Readers of ill will may suppose that I use the term better self for something that they call the unconscious. Readers of ill will seldom understand any statement not in accordance with fashionable theories of psychology or politics or economics. Readers of good will will understand me when I write that my better self is the part of me that writes fiction in order to learn the meaning of the images in my mind. The same readers will understand me when I write that my better self is the part of me that reads fiction in order to learn the meaning of the images in other minds.
Most stories passed on to me from the editor of Meanjin have covernotes or letters attached. I try to separate the text of the fiction from its attachments without learning even the name of the author. I prefer to be influenced only by the sentences of the text.
I read slowly the first sentence of each story. I hear in my mind the sounds of the words and I feel in my mind the rhythms of the sentence as a whole. While I read the first sentence, images appear in my mind. Most of the images have to do with the words of the sentence, but one image seems to lie on the far side of the other images. The far image is at first more a ghostly outline than a clear image. The far image is the outline in my mind of the person who is the source of the sentence in front of my eyes.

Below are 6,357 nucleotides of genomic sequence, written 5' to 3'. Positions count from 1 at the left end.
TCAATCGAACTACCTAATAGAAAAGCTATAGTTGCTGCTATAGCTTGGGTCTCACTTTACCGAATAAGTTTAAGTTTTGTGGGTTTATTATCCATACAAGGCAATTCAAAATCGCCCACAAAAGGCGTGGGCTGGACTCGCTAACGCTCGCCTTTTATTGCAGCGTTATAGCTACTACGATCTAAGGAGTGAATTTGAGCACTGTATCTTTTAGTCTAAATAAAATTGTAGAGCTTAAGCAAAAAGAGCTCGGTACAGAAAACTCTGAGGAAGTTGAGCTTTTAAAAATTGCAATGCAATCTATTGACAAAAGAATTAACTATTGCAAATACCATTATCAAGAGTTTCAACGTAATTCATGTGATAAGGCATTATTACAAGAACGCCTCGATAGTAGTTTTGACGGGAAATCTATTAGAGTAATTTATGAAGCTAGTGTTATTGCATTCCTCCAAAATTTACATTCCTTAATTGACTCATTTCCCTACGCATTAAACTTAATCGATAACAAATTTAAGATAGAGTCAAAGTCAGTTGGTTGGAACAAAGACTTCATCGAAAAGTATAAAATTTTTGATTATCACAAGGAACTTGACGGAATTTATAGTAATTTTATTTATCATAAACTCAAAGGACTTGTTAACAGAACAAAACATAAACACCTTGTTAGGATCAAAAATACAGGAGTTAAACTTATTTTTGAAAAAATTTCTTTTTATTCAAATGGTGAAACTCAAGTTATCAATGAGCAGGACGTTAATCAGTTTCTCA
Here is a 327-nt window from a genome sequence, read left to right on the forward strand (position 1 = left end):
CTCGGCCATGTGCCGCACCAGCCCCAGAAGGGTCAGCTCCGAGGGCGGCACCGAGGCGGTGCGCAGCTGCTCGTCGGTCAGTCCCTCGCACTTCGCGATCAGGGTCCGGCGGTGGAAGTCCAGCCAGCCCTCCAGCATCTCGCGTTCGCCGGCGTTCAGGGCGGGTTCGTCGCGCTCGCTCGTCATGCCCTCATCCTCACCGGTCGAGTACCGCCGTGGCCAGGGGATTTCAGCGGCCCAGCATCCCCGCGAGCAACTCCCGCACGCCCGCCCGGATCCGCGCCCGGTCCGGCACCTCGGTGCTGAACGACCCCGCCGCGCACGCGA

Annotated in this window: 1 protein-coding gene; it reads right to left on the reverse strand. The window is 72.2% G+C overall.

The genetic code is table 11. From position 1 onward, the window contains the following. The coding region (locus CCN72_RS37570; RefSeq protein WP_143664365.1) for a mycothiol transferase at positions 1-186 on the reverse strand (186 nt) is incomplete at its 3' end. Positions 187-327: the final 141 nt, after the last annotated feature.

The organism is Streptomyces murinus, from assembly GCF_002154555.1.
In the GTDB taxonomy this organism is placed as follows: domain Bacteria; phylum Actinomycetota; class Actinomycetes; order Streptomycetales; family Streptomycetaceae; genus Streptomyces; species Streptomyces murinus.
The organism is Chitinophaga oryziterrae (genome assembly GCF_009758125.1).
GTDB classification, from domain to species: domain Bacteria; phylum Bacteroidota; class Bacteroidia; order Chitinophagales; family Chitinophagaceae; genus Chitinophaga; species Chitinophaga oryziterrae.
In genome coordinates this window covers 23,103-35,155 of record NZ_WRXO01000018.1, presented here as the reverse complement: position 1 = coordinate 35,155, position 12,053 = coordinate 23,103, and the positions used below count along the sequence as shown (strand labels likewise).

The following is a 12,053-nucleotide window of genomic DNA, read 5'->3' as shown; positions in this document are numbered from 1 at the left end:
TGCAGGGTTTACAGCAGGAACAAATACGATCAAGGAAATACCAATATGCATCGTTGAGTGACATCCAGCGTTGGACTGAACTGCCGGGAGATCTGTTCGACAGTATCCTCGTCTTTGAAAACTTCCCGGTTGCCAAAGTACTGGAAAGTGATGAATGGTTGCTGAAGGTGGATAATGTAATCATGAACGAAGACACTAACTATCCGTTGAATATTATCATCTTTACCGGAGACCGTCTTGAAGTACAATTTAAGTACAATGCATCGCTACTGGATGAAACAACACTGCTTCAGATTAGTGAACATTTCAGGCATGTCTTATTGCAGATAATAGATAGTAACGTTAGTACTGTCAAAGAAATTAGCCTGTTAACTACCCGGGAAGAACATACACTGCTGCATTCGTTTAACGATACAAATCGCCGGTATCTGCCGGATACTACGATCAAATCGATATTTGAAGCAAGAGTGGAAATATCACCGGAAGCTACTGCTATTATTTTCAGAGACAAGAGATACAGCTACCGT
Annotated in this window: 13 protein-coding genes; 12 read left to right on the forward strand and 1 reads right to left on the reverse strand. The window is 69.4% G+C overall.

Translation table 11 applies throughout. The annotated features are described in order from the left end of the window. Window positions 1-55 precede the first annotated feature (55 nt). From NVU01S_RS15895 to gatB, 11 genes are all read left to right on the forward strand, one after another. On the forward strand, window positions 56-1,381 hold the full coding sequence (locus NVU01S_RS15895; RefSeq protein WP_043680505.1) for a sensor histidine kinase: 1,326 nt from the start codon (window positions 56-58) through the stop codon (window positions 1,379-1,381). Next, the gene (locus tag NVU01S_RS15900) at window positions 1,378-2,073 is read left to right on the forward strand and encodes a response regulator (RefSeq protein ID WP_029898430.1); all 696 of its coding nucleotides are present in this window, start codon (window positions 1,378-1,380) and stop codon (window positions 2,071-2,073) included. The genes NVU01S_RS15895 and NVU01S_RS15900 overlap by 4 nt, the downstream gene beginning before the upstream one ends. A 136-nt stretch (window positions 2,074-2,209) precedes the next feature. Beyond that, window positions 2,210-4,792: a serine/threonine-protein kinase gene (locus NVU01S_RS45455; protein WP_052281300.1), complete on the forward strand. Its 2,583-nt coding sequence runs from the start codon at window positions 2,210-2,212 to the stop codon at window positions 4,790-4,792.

If the first sentence of the text has been a clear and honest sentence, if the sentence has persuaded me that the writer wrote the sentence in order to describe simply and honestly an image or a cluster of images in his or her mind with the aim of learning in due course the meaning of the image or images, then I begin to believe that the image of the person forming behind the other images in my mind will be an image of the better self of the person. In that case also, I begin to feel towards the better self whose image has begun to form in my mind an attitude of trust.